offshore wind turbines

The Sustainable Energy Authority of Ireland (SEAI) has published a report which explores the potential impact of Government policies on energy use and greenhouse gas emissions in Ireland from 2022 to 2030.  

The National Energy Projections 2023 Report warns that the current scale and pace of delivery mean it is uncertain that the ambitious targets in the Climate Action Plan 2023 will be fully achieved. 

The SEAI report finds significant momentum in many actions including delivery of renewable electricity, household retrofit and electric vehicle deployment.

But the required rate of deployment means targets are at risk, in particular those for offshore wind, biomethane, district heating, building retrofit and heat pump deployment.

The report found that with full delivery of the plan’s targets, the energy sector will still likely be off track to keep within its share of Ireland’s national legally binding carbon budgets for 2021-2025 and 2026-2030.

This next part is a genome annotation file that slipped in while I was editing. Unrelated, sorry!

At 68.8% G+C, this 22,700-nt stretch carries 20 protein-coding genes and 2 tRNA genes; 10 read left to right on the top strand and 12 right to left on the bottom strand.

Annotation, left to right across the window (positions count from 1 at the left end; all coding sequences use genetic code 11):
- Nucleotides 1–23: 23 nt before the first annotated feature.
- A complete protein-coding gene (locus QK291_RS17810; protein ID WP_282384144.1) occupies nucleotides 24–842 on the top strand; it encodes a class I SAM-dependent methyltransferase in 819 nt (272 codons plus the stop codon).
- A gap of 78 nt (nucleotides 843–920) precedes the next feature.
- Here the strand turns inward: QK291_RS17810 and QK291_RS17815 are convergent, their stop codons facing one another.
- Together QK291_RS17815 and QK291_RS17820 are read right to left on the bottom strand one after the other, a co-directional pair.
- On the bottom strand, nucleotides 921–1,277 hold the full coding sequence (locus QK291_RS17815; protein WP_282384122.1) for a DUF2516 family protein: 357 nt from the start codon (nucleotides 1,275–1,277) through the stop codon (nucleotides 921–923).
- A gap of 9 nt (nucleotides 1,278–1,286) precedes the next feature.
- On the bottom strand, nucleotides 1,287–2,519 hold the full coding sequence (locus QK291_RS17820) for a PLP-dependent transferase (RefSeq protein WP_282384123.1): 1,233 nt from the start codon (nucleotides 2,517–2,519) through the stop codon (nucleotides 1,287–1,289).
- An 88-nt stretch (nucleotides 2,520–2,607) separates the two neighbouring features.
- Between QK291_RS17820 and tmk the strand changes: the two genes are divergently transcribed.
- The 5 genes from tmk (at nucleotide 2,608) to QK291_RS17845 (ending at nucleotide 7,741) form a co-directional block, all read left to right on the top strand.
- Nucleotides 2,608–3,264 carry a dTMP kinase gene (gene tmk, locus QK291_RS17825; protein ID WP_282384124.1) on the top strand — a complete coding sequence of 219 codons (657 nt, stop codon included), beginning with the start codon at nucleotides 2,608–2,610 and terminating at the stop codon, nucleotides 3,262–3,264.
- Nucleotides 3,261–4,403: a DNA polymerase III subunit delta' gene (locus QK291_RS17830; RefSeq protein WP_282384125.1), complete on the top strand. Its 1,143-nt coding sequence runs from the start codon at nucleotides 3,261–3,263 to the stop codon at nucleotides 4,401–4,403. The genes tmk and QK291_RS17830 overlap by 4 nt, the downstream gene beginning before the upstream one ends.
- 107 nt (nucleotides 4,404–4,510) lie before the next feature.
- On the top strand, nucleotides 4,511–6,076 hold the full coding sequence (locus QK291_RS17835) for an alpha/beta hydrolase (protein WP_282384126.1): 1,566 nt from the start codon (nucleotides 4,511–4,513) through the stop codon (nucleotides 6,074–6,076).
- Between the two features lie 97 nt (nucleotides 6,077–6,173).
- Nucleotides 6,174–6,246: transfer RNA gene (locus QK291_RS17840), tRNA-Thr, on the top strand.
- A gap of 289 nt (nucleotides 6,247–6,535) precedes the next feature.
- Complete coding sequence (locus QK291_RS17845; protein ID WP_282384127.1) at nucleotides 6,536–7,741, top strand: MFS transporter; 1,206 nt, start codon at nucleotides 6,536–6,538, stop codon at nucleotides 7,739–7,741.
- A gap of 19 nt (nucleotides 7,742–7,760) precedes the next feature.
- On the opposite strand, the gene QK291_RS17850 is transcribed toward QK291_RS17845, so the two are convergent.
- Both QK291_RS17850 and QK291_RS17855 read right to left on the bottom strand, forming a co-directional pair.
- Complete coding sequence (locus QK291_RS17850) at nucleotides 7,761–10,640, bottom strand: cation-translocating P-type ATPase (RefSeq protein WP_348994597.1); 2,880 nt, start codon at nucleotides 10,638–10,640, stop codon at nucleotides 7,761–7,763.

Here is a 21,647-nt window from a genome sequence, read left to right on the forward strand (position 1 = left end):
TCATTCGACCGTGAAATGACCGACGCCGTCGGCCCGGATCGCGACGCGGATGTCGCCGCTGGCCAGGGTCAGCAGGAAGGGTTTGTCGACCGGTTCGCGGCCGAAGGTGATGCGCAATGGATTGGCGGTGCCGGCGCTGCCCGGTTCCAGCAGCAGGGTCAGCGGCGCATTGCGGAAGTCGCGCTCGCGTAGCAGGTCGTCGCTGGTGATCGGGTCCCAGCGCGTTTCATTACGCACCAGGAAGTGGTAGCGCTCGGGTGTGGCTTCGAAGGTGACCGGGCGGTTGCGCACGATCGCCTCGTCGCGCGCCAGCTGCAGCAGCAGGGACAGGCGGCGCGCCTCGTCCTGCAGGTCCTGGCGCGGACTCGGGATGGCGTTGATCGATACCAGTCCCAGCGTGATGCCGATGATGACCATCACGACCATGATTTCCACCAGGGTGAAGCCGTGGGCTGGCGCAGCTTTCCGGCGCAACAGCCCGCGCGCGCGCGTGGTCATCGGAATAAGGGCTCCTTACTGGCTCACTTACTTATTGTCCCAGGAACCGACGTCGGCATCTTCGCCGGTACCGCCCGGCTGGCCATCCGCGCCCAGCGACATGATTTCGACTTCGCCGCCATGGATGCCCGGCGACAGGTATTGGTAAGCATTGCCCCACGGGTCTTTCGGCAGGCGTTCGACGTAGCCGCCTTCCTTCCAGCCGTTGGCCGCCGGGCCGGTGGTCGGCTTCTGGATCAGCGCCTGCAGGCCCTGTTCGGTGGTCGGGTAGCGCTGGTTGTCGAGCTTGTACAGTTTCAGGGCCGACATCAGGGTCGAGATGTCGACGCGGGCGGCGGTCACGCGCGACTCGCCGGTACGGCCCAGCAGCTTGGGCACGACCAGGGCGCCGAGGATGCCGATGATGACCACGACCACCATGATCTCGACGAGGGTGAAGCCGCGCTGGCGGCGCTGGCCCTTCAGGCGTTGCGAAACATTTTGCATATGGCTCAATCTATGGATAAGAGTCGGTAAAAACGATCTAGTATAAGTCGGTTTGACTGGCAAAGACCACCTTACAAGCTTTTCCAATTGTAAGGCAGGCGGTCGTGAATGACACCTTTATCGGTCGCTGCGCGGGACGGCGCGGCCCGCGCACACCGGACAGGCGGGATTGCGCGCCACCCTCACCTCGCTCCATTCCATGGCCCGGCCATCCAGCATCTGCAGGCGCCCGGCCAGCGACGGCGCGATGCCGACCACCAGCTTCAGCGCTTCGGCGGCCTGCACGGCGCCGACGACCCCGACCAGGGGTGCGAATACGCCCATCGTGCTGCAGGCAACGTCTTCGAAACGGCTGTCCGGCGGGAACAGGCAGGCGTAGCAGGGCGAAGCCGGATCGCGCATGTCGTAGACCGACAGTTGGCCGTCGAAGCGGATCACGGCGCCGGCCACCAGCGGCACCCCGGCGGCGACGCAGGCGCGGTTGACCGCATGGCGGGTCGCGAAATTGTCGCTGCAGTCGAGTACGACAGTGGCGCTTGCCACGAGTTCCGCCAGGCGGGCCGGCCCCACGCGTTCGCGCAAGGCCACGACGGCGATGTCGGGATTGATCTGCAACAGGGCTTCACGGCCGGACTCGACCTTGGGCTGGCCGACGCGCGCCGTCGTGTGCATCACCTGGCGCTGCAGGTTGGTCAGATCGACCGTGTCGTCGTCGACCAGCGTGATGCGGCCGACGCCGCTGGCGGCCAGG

William Walsh, SEAI CEO, explained that since the adoption of the Climate Action and Low Carbon Development Act in 2021, Ireland has seen record progress on the transition towards a low carbon economy.

William Walsh

“Home energy upgrade activity is running 150% ahead of the same time last year. Electric vehicles continue grow in popularity, with the market share at a new high of 18.5%. Government has allocated a record 310 million euro for the development of over 1,200 active travel infrastructure projects,” he said.

“Unfortunately though, our projections analysis indicates that the current progress is not sufficient to keep within our legally binding carbon budgets.”

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